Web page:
In the practice of the inventive process, a drying technique is employed which maintains careful control of the rate of evaporation during the constant rate period such that the instantaneous drying rate of this period is in the 8 range of 3O lbs. water/hn-ftfl. This drying rate range 5. A process according to claim 1 wherein said in- IS critical in that values below 5 lbs. water/hr.-ft. result Stantaneous drying rate is 25 lbs water/h1- a in unacceptable print quality. The maximum drying rate value of 30 lbs. water/hr.ft. is based on the practical A process according to claim 1 wherein drying is limits of commerc al dry ng equipment, carried out by high velocity hot air impingement.

' EXAMPLES Instantaneous drying Coat rate, weight, Per- 75 Parts/100 H2O] #113,300 cent Gardner der pigment Drying condition hr. it. it. solids gloss Remarks Number.

l EP-QOEO 10 Steam can with high 17 9. 5 48. 5 60 N0 mettle, good print quality.

velocity air cap. 2 Penford gum 28 16 1 8. 5 52 68 Extreme mottle. 3... EP-QOSO 1 5. 2 52 59 N o mettle, good print quality. 4. Pcniord gum 280 25 2 4. 8 52 75 Extreme mettle. 5 EP-9050 8 1 9 1 54 53 Good halftone, no mettle,

I a marginal gloss ink holdout. 6 EP-9050 '6 High velocity air 10. 5 1 1 4. 0 52 64 Excellent halftone, no mottle.

impingement. do 8 3. 8 52 62 Do. 6 do l. 5 3. 6 52 59 N0 mottle, marginal print quality. 8 EP-9050 6 do 3. 9 2. 4 52 51 No mottle, unacceptable print quality.

NoTE.C1-S denotes coated on one side; 0-2-8 denotes coated on both sides; EP-QGBO denotes Du Pont polyvinyl alcohol, at least about 99% hydrolyzed, 4% aqueous solution viscosity at 20 G. of 13 centipoises; Peniord Gum 280 denotes Pennick & Ford starch, produced by hydroxy ethylated conversion.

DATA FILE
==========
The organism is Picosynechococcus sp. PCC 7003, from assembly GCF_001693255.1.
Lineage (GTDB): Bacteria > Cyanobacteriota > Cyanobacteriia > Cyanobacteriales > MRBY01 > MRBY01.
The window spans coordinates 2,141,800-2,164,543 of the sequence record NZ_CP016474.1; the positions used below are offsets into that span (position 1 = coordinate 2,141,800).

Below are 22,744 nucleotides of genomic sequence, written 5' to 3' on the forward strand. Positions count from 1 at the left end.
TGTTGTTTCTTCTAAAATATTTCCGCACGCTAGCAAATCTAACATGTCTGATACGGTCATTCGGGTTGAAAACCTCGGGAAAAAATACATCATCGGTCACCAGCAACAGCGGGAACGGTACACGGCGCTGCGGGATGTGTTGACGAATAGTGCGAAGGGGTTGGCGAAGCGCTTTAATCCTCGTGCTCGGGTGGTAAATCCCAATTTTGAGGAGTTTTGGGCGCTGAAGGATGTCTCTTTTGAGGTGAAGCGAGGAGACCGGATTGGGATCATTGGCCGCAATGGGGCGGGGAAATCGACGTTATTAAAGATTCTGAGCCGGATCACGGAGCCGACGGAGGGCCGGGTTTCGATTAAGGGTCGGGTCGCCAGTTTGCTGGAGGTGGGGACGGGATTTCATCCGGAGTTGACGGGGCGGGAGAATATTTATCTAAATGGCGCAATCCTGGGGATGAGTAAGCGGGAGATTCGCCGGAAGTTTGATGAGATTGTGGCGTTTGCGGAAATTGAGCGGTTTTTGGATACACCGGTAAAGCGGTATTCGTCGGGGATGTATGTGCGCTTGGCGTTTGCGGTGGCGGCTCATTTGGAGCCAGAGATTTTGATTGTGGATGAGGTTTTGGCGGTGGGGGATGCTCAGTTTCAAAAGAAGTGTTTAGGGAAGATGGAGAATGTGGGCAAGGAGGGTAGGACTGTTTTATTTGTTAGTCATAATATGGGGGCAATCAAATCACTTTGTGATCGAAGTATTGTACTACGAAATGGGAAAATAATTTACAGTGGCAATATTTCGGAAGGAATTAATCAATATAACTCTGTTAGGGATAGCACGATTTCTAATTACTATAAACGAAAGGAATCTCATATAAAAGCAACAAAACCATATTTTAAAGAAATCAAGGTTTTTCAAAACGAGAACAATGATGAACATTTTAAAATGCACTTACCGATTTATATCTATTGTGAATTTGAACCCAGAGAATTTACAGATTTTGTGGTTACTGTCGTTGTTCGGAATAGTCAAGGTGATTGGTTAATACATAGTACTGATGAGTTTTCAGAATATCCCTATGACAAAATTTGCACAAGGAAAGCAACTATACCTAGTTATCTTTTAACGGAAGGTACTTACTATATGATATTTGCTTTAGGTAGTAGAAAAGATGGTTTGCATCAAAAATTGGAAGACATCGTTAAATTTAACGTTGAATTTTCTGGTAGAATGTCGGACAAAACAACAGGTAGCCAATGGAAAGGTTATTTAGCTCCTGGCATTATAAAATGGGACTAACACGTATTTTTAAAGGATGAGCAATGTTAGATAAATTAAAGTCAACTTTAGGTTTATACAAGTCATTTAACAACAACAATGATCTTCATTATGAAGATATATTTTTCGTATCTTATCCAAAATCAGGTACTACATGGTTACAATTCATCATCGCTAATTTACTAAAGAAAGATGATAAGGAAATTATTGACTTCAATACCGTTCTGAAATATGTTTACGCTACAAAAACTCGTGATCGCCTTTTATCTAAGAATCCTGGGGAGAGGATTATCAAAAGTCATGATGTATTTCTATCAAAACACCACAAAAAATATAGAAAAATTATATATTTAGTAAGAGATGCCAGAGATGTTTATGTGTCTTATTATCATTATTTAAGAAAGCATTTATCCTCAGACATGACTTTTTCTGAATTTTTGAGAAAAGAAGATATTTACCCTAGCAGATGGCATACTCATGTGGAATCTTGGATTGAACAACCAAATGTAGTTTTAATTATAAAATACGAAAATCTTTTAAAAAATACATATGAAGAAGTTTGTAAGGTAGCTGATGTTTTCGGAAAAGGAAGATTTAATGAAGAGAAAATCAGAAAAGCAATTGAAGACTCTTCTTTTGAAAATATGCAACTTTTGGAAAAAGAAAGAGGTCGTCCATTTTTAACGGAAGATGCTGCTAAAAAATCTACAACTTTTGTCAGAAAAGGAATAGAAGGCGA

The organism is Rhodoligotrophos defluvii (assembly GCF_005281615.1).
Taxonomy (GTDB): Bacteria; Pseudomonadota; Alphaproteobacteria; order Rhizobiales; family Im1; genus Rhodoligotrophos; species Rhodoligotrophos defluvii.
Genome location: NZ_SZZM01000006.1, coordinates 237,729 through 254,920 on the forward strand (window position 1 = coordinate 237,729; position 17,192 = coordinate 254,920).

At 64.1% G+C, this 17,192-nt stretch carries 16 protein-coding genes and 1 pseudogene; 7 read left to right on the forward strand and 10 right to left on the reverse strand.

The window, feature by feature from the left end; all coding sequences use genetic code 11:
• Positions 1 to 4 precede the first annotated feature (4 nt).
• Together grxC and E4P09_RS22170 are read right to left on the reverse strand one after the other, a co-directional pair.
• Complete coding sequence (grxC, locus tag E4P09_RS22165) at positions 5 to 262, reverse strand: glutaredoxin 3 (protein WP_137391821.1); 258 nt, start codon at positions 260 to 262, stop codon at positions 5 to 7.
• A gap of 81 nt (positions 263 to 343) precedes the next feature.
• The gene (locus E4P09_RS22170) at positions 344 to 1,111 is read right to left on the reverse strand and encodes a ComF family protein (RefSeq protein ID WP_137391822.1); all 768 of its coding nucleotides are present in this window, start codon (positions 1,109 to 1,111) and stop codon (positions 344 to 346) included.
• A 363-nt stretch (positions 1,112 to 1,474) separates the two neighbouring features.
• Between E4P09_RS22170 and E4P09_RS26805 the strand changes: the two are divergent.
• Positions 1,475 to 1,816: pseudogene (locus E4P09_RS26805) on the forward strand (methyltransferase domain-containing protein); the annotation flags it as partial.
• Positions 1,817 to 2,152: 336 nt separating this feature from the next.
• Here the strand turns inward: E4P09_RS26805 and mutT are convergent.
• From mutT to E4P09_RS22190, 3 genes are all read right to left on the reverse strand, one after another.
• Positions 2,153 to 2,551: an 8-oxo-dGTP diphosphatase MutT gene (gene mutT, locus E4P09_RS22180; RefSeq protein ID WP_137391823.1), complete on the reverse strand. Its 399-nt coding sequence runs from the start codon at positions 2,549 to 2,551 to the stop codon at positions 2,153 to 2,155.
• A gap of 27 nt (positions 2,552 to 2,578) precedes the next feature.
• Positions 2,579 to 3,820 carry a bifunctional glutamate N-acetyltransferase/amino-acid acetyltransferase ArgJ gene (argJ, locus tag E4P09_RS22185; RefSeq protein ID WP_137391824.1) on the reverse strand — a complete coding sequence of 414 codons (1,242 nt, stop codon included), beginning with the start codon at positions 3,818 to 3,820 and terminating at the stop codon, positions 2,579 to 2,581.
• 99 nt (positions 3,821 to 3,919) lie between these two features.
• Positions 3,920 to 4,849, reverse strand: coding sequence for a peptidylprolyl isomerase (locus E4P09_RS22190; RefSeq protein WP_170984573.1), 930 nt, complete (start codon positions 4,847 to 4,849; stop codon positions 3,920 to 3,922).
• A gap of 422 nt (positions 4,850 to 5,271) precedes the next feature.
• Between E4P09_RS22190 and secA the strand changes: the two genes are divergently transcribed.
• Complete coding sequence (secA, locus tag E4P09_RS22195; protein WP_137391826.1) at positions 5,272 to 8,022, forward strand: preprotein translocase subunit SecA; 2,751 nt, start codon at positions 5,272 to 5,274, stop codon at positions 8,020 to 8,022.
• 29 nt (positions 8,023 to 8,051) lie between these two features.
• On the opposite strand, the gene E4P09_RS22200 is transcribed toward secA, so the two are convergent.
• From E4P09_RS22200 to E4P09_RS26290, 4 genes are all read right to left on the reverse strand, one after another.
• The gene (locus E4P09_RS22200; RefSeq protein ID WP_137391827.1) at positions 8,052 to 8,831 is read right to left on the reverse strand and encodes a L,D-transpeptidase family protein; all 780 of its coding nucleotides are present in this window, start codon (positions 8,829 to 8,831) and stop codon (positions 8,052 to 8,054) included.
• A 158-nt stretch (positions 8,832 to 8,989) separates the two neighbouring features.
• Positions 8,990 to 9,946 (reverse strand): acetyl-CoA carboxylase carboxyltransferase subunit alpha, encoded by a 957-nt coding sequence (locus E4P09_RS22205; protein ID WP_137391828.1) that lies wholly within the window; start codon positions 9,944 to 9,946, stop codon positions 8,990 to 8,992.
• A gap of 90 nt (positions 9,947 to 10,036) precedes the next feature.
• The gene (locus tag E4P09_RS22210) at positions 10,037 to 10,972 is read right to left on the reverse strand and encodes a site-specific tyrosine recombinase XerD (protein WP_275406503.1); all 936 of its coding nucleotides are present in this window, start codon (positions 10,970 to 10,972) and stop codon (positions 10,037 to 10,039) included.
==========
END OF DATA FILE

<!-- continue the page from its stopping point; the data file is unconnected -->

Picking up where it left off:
We claim: References Cited 1. In a process for producing a coated article which UNITED STATES PATENTS yields mettle-free prints, said process comprising applying to a fibrous substrate an aqueous composition com- 3 213,133 11 /1965 F i hi et 1 117 155 U prising an adhesive consisting of water-soluble polyvinyl 3 5 5 1 9 2 Gallino et 1 117 119.6 alcohol having a degree of hydrolysis of at least about 3,477,970 11/1959 Beeman U 99 percent and a 4 percent aqueous solution viscosity at 3 165,435 1/1965 Meier 6 20 C. in the range of about 7.5 to 30 centipoises, and 2554 662 5/1951 cowgiu U a filler and thereafter drying said composition, the im- 12/1954 Masterman 117 155U provement wherein the instantaneous drying rate of the 2919205 12/1959 Hart 117 65 2 constant evaporation rate period of said drying step is 3O76720 2/1963 Rice 'g b 5-30 lbs. water/hr. ftF.

2. A process according to claim 1 wherein said filler 40 3298987 1/1967 Colgan et 117-161UE is clay.

3. A process according to claim 1 wherein the polyvinyl WILLIAM MARTIN Primary Exammer alcohol has a 4 percent aqueous solutionviscosity at 20 SOFOCLEOUS, Assistant Examiner C. in the range of about 12 to 14 centi'poises. 4. A process according to claim 1 wherein the polyvinyl alcohol has a 4 percent aqueous solution viscosity 117 65 2, UA 161UE at 20 C. in the range of about 7.5 to 15 centipoises.

Referenced by
Citing PatentFiling datePublication dateApplicantTitle
US4900617 *Apr 14, 1988Feb 13, 1990Sericol Group LimitedMasking compositions
US5128054 *Jan 2, 1991Jul 7, 1992Bridgestone/Firestone, Inc.Adhesive-active polyester yarn
US5567473 *Jan 24, 1995Oct 22, 1996Eastman Kodak CompanyPhotographic paper with low oxygen permeability
CN103074800B *Nov 20, 2012Jan 27, 2016东莞上海大学纳米技术研究院无机造纸纤维硫酸钙晶须的表面包覆改性方法及其应用
U.S. Classification427/378
International ClassificationC08K3/34, D21H19/60
Cooperative ClassificationC08K3/346, D21H19/60
European ClassificationC08K3/34B, D21H19/60